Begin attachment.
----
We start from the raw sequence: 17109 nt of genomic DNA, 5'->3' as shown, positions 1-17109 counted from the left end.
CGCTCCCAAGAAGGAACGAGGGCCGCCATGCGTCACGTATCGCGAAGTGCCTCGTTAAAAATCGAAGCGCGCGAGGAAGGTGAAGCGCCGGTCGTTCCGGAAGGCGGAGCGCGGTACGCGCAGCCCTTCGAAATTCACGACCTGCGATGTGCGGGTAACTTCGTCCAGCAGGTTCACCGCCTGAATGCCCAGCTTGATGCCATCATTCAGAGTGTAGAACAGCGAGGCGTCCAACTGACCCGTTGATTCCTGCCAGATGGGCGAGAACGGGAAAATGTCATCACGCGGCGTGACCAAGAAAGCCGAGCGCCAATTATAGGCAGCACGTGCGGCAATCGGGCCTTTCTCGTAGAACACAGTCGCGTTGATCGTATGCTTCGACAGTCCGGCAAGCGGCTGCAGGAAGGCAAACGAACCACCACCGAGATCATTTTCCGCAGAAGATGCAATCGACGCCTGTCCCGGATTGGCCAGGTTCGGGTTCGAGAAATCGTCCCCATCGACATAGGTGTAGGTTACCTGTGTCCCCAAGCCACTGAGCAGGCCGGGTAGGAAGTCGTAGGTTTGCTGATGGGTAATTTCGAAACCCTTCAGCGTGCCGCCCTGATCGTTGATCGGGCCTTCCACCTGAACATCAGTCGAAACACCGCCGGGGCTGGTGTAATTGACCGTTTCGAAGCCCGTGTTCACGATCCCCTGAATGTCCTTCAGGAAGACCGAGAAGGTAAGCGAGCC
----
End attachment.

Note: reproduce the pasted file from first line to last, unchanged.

We start from the raw sequence: 17109 nt of genomic DNA, 5'->3' as shown, positions 1-17109 counted from the left end.
CGCTCCCAAGAAGGAACGAGGGCCGCCATGCGTCACGTATCGCGAAGTGCCTCGTTAAAAATCGAAGCGCGCGAGGAAGGTGAAGCGCCGGTCGTTCCGGAAGGCGGAGCGCGGTACGCGCAGCCCTTCGAAATTCACGACCTGCGATGTGCGGGTAACTTCGTCCAGCAGGTTCACCGCCTGAATGCCCAGCTTGATGCCATCATTCAGAGTGTAGAACAGCGAGGCGTCCAACTGACCCGTTGATTCCTGCCAGATGGGCGAGAACGGGAAAATGTCATCACGCGGCGTGACCAAGAAAGCCGAGCGCCAATTATAGGCAGCACGTGCGGCAATCGGGCCTTTCTCGTAGAACACAGTCGCGTTGATCGTATGCTTCGACAGTCCGGCAAGCGGCTGCAGGAAGGCAAACGAACCACCACCGAGATCATTTTCCGCAGAAGATGCAATCGACGCCTGTCCCGGATTGGCCAGGTTCGGGTTCGAGAAATCGTCCCCATCGACATAGGTGTAGGTTACCTGTGTCCCCAAGCCACTGAGCAGGCCGGGTAGGAAGTCGTAGGTTTGCTGATGGGTAATTTCGAAACCCTTCAGCGTGCCGCCCTGATCGTTGATCGGGCCTTCCACCTGAACATCAGTCGAAACACCGCCGGGGCTGGTGTAATTGACCGTTTCGAAGCCCGTGTTCACGATCCCCTGAATGTCCTTCAGGAAGACCGAGAAGGTAAGCGAGCC